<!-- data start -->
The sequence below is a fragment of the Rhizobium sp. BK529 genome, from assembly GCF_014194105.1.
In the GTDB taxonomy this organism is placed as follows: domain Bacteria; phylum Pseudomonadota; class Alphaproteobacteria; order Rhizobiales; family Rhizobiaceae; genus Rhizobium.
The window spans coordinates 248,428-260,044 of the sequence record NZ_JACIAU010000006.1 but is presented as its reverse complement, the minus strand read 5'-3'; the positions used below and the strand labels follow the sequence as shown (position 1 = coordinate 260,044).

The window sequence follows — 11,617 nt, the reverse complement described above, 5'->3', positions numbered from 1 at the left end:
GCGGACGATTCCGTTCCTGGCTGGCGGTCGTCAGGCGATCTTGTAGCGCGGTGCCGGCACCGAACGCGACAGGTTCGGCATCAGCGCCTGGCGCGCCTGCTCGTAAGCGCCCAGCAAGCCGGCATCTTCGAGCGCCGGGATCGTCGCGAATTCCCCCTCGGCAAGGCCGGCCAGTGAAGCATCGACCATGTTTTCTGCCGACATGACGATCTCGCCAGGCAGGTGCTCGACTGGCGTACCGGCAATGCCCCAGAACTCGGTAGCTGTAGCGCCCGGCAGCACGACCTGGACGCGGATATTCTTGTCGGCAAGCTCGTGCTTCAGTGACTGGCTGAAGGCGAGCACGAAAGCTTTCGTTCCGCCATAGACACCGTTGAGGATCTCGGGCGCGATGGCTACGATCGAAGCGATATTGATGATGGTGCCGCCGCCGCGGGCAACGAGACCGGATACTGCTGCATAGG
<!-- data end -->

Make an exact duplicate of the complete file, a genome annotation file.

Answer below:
The sequence below is a fragment of the Rhizobium sp. BK529 genome, from assembly GCF_014194105.1.
In the GTDB taxonomy this organism is placed as follows: domain Bacteria; phylum Pseudomonadota; class Alphaproteobacteria; order Rhizobiales; family Rhizobiaceae; genus Rhizobium.
The window spans coordinates 248,428-260,044 of the sequence record NZ_JACIAU010000006.1 but is presented as its reverse complement, the minus strand read 5'-3'; the positions used below and the strand labels follow the sequence as shown (position 1 = coordinate 260,044).

The window sequence follows — 11,617 nt, the reverse complement described above, 5'->3', positions numbered from 1 at the left end:
GCGGACGATTCCGTTCCTGGCTGGCGGTCGTCAGGCGATCTTGTAGCGCGGTGCCGGCACCGAACGCGACAGGTTCGGCATCAGCGCCTGGCGCGCCTGCTCGTAAGCGCCCAGCAAGCCGGCATCTTCGAGCGCCGGGATCGTCGCGAATTCCCCCTCGGCAAGGCCGGCCAGTGAAGCATCGACCATGTTTTCTGCCGACATGACGATCTCGCCAGGCAGGTGCTCGACTGGCGTACCGGCAATGCCCCAGAACTCGGTAGCTGTAGCGCCCGGCAGCACGACCTGGACGCGGATATTCTTGTCGGCAAGCTCGTGCTTCAGTGACTGGCTGAAGGCGAGCACGAAAGCTTTCGTTCCGCCATAGACACCGTTGAGGATCTCGGGCGCGATGGCTACGATCGAAGCGATATTGATGATGGTGCCGCCGCCGCGGGCAACGAGACCGGATACTGCTGCATAGG